“My life now is 100% better. In my old flat I was socially isolated and didn’t get out much. But here I have as much privacy but also as much activity and company as I want. And I feel safe here.” Michael James is describing life at Priory View, a sheltered accommodation block in Dunstable, Hertfordshire, that is trying to keep its 83 elderly, often disabled, residents as healthy as possible for as long as possible. Dozens of residents attend its two-hour chair-based exercise class every Thursday, and almost as many turn up for the gadget sessions, where iPad and iPhone skills are taught, to help people stay in touch with friends and loved ones.

“I go out to the supermarket at the front of the complex to collect a newspaper every morning for myself and six others, and have a chat when I deliver them to people who aren’t as mobile as me. It keeps me active and takes me about 75 minutes,” says James, 70, who has walked with a stick since breaking his back in a car crash in 2014. Bingo sessions, as well as book, knitting and gardening clubs offer opportunities to socialise that few residents would have had in their old homes. The year before he moved into Priory View, James – who takes 49 tablets a day for a range of ailments – got four birthday cards; this year he received 48. Continue reading... The Guardian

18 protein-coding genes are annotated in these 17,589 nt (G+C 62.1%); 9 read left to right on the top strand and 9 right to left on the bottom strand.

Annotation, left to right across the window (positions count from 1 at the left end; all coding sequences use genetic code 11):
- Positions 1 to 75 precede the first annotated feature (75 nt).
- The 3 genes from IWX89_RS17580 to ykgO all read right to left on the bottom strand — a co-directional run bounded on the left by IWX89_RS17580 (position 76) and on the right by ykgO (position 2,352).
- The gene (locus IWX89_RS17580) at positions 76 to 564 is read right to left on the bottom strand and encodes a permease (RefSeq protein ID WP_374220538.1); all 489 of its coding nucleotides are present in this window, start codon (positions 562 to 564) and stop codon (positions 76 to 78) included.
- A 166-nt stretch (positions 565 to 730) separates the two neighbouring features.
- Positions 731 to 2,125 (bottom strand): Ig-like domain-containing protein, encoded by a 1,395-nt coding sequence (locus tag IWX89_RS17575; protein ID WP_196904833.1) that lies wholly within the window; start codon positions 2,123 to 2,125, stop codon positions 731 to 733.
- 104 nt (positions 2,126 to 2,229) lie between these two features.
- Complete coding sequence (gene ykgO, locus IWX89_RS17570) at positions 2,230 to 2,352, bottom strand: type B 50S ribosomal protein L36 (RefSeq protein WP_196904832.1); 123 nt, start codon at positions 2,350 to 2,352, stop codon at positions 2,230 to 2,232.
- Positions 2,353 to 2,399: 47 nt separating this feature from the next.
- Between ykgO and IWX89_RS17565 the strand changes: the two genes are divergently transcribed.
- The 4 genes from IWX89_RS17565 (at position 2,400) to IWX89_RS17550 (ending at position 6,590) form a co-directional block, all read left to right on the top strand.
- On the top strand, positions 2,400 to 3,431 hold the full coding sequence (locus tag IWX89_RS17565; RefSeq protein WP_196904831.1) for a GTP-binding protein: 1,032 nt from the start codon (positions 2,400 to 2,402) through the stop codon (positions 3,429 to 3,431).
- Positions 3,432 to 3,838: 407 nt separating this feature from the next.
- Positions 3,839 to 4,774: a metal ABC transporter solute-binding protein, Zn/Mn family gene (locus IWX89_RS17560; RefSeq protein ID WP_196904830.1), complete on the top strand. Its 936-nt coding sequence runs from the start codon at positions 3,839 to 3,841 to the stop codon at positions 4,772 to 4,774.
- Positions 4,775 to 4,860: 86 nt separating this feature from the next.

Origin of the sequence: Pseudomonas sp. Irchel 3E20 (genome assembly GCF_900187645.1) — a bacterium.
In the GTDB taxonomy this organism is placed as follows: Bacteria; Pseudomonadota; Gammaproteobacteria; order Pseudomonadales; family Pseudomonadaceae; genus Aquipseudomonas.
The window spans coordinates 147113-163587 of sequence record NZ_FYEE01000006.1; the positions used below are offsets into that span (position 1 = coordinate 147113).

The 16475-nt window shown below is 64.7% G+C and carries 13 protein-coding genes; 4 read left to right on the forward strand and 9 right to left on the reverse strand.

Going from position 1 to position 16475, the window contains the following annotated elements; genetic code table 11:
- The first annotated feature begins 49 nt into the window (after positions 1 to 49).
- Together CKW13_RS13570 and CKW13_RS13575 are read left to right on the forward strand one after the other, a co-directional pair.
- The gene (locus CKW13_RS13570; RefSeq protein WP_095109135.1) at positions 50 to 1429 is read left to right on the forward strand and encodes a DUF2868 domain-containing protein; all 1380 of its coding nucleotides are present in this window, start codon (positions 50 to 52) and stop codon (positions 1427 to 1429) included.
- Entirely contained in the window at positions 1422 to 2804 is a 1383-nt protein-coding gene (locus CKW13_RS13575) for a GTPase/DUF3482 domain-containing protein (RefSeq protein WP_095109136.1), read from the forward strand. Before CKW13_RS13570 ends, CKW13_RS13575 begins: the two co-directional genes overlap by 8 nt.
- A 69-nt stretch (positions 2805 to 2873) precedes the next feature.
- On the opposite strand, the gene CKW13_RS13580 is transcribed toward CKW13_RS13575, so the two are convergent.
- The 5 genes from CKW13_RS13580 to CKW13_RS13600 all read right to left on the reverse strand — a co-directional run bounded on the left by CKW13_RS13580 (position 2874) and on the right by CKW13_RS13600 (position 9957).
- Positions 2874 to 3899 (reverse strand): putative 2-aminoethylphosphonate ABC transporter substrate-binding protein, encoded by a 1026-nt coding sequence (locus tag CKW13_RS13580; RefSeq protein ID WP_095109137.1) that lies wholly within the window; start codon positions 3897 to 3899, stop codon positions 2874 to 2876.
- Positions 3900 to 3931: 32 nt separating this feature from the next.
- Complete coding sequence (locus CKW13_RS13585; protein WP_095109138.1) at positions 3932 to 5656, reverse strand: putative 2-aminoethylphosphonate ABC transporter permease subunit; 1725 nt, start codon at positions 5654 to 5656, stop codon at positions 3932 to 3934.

NHS investigation reveals service is rationing wheelchairs

NHS investigation reveals service is rationing wheelchairs The NHS is refusing to supply wheelchairs for tens of thousands of vulnerable patients, an investigation has found.

Some health trusts are turning down as many as two thirds of adults and children referred by GPs for wheelchair services.

And many of those deemed eligible for wheelchairs are having to wait more than four and a half months for them to arrive.

More than 6,600 adults and children had to wait longer than the target 18 weeks in the last three months alone.

The investigation by Buzzfeed News exposes the extent to which cost-cutting NHS trusts are looking for new ways to save cash.

Many are already denying patients hip and knee replacements and cataract surgery unless they meet strict eligibility rules. The Daily Mail

See also:

'Trainspotting generation' most at risk of drug death 

'Trainspotting generation' most at risk of drug death The "Trainspotting generation" in their 40s are now most at risk of death from drugs, ONS data shows.

Figures show that for the first time those aged between 40 and 49 have the highest incidence of drug-related deaths, overtaking those in their 30s.

Deaths reached an all-time high of 3,744 in 2016, an increase of 70 from the previous year.

Rosanna O'Connor, director of drugs, alcohol and tobacco at Public Health England, said: "Many of these deaths can be explained as the ‘Trainspotting’ generation, often with poor physical and mental health, sadly losing their battle with long term addiction to drugs." The Daily Telegraph